IRS Audits and Your Plan of Attack

September 12, 2017 | Tax Advice |

As you grow your business and make more money, your chances of an IRS audit increase. For example, on an individual tax return, here are your chances of audit:

  • One in 64 with $200,000 or more in adjusted gross income
  • One in 26 with $500,000 or more in adjusted gross income
  • One in 12 with over $1 million in adjusted gross income
  • One in five with over $5 million in adjusted gross income
  • One in three with over $10 million in adjusted gross income

These audit statistics are derived from the IRS Annual Report for fiscal year 2015. In addition to adjusted gross income amounts, how your income is reported can impact your chances of an audit.

Schedule C filers are on the IRS’s radar screen.  If you reported over $25,000 in Schedule C income, then your chances of an audit are one in 43.

S Corporation audits are increasing.  While your S Corp’s chance of an audit is still relatively low (one in 250), there was an 11% increase in the number of S Corporation audits from the year before.  Similarly, partnership audits (one audit for every 196 partnership returns filed) increased by 18% from the prior year.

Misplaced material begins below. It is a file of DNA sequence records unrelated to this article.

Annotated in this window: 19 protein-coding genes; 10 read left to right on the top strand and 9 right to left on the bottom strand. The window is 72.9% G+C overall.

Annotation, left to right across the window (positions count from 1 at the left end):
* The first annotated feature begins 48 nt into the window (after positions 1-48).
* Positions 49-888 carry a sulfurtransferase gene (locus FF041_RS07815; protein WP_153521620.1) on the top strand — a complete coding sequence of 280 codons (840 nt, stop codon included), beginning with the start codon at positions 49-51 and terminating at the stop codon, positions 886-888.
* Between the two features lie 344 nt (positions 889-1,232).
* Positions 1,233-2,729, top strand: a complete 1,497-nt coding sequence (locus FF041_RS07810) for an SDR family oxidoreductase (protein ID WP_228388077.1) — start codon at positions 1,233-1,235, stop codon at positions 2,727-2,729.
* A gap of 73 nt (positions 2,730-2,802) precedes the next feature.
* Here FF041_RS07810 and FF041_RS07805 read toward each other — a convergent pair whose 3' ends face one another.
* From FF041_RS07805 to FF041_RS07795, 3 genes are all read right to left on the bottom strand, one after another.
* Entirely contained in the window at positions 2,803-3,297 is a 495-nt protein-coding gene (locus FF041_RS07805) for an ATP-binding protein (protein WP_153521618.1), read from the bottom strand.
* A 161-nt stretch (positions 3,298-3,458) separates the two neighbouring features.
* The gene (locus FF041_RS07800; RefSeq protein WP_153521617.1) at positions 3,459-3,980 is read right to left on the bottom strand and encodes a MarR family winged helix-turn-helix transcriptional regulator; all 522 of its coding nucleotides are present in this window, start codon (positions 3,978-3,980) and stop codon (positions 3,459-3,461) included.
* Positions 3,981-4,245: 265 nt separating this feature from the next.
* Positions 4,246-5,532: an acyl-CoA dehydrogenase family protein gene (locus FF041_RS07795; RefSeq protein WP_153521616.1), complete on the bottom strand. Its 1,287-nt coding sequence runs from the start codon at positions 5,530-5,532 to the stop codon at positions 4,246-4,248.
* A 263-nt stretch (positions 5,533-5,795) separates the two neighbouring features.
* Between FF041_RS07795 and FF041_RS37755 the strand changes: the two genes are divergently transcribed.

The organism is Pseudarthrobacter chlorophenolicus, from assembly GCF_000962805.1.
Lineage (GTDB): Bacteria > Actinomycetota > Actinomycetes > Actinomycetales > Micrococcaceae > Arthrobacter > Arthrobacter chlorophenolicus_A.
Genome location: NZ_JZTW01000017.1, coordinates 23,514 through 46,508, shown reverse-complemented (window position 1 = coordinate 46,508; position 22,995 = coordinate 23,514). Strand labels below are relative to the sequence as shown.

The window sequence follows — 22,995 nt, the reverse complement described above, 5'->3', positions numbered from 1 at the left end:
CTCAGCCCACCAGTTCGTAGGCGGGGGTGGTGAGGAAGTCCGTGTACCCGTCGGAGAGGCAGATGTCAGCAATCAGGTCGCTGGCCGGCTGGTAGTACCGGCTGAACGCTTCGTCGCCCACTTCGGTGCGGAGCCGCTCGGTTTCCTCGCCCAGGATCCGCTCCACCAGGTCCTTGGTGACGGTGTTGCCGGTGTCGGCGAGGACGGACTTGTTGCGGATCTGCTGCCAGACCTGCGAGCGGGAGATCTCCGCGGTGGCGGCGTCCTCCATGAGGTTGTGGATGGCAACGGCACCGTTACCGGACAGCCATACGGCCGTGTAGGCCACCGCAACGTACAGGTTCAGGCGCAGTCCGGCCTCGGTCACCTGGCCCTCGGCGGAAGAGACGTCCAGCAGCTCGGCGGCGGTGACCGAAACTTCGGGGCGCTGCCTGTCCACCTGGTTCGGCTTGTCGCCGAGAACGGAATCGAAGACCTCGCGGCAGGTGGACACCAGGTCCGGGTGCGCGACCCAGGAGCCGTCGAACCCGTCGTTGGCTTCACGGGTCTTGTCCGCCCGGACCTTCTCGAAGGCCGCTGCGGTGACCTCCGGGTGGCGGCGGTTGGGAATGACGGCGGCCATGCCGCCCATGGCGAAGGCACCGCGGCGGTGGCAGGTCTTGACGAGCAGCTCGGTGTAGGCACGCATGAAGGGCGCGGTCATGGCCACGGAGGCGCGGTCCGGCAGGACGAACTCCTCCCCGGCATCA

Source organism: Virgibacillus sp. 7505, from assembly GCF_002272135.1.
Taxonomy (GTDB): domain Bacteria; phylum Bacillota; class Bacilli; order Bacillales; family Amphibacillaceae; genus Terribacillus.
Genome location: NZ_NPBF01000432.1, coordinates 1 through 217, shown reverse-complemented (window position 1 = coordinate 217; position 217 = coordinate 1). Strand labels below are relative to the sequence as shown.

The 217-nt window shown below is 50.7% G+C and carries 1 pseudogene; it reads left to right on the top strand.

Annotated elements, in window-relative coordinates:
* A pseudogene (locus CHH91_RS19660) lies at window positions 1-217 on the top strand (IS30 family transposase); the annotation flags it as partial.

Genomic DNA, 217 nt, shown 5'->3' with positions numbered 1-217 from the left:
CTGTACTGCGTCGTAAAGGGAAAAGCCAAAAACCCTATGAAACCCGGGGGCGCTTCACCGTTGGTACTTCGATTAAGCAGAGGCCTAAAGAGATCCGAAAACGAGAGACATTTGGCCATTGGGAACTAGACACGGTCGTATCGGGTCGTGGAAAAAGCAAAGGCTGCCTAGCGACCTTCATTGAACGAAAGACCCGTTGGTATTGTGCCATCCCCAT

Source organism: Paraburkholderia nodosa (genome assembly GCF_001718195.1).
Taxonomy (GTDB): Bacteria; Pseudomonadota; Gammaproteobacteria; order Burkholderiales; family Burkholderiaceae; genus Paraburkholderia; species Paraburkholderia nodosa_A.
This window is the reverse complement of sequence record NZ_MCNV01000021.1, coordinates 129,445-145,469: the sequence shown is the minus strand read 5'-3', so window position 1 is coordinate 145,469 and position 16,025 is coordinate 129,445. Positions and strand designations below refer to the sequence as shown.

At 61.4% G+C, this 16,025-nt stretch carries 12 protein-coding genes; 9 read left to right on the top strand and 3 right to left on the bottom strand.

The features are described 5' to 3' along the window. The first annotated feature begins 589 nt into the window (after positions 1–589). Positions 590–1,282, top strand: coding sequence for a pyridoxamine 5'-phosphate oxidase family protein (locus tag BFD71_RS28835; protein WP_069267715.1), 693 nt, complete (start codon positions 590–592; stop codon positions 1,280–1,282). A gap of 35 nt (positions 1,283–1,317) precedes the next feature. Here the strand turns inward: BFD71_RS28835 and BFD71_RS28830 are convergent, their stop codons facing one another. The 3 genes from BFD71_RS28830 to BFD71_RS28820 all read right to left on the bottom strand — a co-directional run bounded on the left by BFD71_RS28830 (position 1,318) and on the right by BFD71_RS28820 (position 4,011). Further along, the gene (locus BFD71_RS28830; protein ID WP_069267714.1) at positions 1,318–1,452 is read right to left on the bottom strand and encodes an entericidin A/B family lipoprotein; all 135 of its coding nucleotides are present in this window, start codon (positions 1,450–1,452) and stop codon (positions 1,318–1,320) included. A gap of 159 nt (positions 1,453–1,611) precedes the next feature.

So, what do you do if the IRS sends you an audit notice? First, you call us. What will we do? This depends on whom you will face in the audit: a tax auditor or a revenue agent.

If the IRS wants you to come to its office, you likely will meet with a tax auditor. If you spend just a little time with us, you may be able to handle this by yourself, because tax auditors are not tax experts. Tax auditors follow a set of questions and checklists provided to them by the IRS. If you simply don’t want to talk to the IRS, we can represent you before a tax auditor with or without your presence.

On the other hand, if the IRS wants to come to your office, expect a revenue agent. In this type of examination, you generally want us with you. Revenue agents receive training in tax law from the IRS, have substantial freedom in how they conduct their examinations, and are more versed in the tax rules and regulations than tax auditors.  We understand the same technical language as the revenue agent, and this helps ensure that you don’t lose your rightful deductions.

Here’s hoping you never have to deal with an IRS examination!  But if you do, at least you know that you’ve got someone in your corner to help you through the process.

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